Pro tip: Carry extra layers because the winds really whip around you at the peaks. It will help you keep warm.
Location: Essex County
Distance: 6.2 miles
Route: Out and back
10. Black Mountain and Silver Mine Lake Loop
Located in the always awesome Harriman State Park, this is one of the best winter hikes in New York state that is just thirty miles away from NYC.
Therefore, you could easily do a day trip to this 46,613-acre park and explore the 3 beaches, 200 miles of trails, and 31 different lakes that proliferate throughout the area.
However, if you’re looking for a specific hike to try, check out the Black Mountain and Silver Mine Lake Loop. The trailhead starts in an old ski area that you can get to by walking down Seven Lakes Drive for about 0.75 miles from the parking area.
After you pass a comfort station that is no longer in use, you’ll see a forest road on the right and can take that (aka Silvermine Road) onto the trail.
You’ll enjoy a steady climb that eventually crosses both a stream and the Appalachian Trail (about a mile after the stream). Once here, turn left onto the Appalachian Trail and head to the top of Black Mountain.
All in all, it can be a fairly rocky trail that gets extremely wet near Silvermine Lake. So, be sure to come with the right gear, especially if snow is melting or if it’s just rained.
Location: Harriman State Park
Distance: 5.0 miles
11. Buck Mountain
If you happen to be in the Lake George region this winter, then be sure to do one of the best winter hikes in New York State at Buck Mountain.
After all, this moderately difficult hike is 3.5 miles one way and features stunning views of the Adirondacks from the summit. Just be aware that there are also a few intense, rocky sections along the way.
However, if you’re up for a fun, winter challenge then you can access the trailhead at 1750 Pilot Knob Road, which is right near Stewart’s Ledge hike too (you know you’ve gone too far if you see the Pilot Knob Firehouse).
Just hop on the well-marked Buck Mountain trail and continue for about a mile along this wide, relatively flat trail. When you hit the junction, go left and follow the yellow DEC trail markers.
Once you approach the second mile of the trail, the trek will start to get steeper and rockier and consist of a few easy stream crossings.
You’ll then walk through and into the final mile of the trail, where you’ll hit some tough rock scrambles as the forest canopy fades and you discover stellar views of Lake George below and Ticonderoga in the distance (on a really clear day).
Location: Lake George
Distance: 7.0 miles
Route: Out and Back
12. Camp Santanoni
Another gem of the Adirondacks, Camp Santanoni in Newcomb, NY is one of the many historic Adirondack camps that the region was well-known for throughout the 19th century.
Each year, the facility holds three separate winter weekend open houses where guests are welcome to rent snowshoes on-site and check out some of the best hikes in winter in New York state.
On the whole, the trail is wide, smooth, easy to use. Plus, if you hop on the Carriage Road, you can pass by the magnificent stone Gate House here during your hike.
And although the trail itself isn’t difficult, the snow can get very deep, making the trail moderately difficult to use.
But, when you’re feeling a bit chilly, you can warm up next to a roaring fire inside the Main Lodge before grabbing a piping hot drink at the wonderfully unique Artist Studio.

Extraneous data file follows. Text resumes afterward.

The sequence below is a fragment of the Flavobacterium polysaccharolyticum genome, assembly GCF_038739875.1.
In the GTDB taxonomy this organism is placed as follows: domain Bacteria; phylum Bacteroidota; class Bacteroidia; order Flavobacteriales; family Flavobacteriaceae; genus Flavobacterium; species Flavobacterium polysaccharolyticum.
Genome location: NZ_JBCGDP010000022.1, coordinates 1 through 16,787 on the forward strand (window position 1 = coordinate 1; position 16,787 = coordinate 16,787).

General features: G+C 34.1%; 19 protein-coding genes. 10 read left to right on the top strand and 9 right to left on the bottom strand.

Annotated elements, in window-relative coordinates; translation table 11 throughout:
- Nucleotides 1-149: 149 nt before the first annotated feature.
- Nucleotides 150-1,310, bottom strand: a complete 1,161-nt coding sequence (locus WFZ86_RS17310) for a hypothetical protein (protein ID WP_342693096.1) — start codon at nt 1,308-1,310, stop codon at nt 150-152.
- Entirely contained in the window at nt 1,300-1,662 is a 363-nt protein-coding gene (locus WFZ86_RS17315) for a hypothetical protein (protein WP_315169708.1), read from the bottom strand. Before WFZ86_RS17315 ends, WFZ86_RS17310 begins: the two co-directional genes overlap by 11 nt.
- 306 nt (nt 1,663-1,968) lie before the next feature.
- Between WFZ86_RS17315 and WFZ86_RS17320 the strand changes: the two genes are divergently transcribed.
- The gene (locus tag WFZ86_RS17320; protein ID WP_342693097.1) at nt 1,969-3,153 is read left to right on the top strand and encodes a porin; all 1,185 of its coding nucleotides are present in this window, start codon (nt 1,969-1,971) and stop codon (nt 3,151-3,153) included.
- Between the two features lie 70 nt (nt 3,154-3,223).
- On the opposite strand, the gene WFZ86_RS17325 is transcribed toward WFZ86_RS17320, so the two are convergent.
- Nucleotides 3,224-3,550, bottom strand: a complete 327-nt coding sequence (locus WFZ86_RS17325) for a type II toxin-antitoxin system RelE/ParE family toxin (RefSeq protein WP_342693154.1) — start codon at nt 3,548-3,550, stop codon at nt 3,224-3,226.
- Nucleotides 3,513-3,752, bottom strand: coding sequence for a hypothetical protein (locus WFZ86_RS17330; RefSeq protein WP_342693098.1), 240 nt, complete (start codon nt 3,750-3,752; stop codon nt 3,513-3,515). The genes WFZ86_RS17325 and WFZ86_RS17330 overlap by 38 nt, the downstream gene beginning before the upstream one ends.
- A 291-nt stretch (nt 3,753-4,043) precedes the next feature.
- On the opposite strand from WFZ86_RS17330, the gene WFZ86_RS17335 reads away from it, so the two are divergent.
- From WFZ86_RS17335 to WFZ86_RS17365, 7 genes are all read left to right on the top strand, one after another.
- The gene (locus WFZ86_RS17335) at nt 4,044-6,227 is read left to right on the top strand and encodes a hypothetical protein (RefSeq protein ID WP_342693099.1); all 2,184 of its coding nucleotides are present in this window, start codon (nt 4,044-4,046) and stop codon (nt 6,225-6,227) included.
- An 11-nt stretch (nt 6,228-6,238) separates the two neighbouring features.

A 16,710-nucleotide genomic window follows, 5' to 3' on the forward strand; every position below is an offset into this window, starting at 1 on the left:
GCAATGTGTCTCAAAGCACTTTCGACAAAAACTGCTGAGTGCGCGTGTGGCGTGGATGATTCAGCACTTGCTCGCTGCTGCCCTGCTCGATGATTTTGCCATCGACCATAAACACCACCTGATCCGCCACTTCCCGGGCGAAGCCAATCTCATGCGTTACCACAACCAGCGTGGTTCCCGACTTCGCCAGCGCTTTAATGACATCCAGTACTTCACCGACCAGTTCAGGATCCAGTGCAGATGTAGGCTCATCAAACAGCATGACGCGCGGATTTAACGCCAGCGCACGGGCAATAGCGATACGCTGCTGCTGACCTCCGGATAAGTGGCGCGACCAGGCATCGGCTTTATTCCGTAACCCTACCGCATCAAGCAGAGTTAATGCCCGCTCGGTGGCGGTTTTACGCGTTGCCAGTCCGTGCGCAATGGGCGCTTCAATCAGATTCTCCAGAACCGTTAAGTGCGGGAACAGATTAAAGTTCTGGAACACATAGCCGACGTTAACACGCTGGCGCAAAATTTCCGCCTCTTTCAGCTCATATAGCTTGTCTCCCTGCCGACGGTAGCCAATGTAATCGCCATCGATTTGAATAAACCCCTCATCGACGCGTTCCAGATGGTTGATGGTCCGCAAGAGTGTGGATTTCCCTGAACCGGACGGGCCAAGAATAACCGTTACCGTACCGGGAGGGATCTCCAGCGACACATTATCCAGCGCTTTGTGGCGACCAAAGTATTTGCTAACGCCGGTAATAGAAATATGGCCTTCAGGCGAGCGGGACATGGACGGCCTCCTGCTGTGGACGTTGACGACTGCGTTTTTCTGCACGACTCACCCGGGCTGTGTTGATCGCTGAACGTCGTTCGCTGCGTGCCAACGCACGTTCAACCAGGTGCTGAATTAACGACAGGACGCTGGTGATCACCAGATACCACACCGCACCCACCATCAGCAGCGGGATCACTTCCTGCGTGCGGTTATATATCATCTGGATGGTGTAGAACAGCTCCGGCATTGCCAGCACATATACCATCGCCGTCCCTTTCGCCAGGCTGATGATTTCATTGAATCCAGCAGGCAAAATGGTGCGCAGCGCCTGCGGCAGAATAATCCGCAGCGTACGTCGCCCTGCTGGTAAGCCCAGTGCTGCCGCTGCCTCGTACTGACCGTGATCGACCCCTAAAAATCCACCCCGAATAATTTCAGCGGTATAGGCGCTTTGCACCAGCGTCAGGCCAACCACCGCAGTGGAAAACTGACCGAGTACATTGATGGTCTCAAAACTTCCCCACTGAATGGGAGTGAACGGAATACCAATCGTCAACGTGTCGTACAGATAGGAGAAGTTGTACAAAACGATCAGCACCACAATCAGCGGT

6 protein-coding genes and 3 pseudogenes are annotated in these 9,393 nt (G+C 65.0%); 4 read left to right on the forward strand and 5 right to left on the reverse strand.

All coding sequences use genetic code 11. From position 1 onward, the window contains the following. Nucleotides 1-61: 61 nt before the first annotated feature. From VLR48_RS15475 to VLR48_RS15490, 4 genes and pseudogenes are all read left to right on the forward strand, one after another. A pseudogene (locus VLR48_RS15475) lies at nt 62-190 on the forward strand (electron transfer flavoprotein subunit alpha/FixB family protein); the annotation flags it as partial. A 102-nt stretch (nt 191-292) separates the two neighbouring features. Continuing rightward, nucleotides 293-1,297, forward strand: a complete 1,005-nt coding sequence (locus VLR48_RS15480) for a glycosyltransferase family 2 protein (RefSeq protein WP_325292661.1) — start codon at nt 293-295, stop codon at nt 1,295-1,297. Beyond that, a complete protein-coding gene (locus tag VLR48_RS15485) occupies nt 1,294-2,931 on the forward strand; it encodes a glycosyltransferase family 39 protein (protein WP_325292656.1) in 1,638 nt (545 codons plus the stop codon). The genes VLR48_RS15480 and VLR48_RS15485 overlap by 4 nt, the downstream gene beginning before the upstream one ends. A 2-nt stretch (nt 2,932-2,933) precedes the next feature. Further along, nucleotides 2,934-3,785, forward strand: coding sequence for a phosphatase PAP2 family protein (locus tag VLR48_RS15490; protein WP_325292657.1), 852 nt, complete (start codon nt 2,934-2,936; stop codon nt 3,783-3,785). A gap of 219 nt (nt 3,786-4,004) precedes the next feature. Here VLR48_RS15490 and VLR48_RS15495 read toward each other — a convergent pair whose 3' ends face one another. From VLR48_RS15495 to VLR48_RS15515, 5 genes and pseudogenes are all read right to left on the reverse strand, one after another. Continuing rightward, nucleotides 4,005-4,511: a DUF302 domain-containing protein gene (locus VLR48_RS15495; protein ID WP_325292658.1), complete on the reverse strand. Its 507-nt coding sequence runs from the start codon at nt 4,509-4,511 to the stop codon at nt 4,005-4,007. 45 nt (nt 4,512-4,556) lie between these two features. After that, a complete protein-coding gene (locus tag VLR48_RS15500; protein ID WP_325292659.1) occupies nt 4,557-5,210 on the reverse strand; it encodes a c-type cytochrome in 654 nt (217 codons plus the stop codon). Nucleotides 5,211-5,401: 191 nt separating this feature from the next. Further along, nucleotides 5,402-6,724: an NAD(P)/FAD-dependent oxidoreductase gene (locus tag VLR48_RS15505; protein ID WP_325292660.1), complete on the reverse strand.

Pro Tip: Special open house events are typically held in January, February, and March. But, the trails themselves are open all year long.
Location: Newcomb (Adirondacks)
Distance: 9.8 miles
Difficult Winter Hikes in New York
13. Whiteface Mountain
Not gonna lie, the hike up Whiteface Mountain is easily one of the best hikes in New York State and is not to be missed, even if you visit Lake Placid during winter when it’s hella cold and there’s tons of snow on the ground.
That’s because not only are the trails here relatively quiet throughout the winter months (the cold and snow scare most people away, except the skiers) but they are still fairly accessible since the east side of the mountain isn’t super exposed while the north side features sweet terrain for anyone who loves doing a bit of winter hiking.
So, if you decide to embark on one of the best winter hikes in New York state, expect an arduous climb up a 5,000+ foot tall mountain.
Yes, there are tons of stone steps but copious amounts of ice and snow make the hike more than a little difficult. However, once at the top, you’ll be able to see all the way to Vermont and Canada on a clear day.
That’s why, all my hiking pros out there should give this 10.1-mile loop hike a whirl as you start at the Wilmington Trailhead, take that to Marble Mountain, take that to Esther Trail, and then finally hit the summit of Whiteface itself.
Pro Tip: The road that takes you up Whiteface is closed throughout the winter, so you won’t be able to drive up. Also, do NOT take this winter hike in New York lightly since this area gets tons of snow and routinely experiences temperatures that are below zero. So, always come prepared with the right gear and let someone know where you’re going and when you should get back.
Location: Lake Placid
Distance: 10.1 miles
Map of the Best Winter Hikes in New York
Additional New York Travel Resources You’ll Love
- Best Romantic Winter Getways from NYC
- Best Romantic Cabin Getaways in New York
- Best Ski Resorts in New York
- Romantic Getaways in Upstate New York
- Best Christmas Tree Farms in New York State
- Best Hikes in the Adirondacks
- Best Hikes in the Catskills
- Best Hikes in the Hudson Valley
- Best Hikes in the Finger Lakes
- Best Winter Activities in Lake George
- Best Hot Springs in New York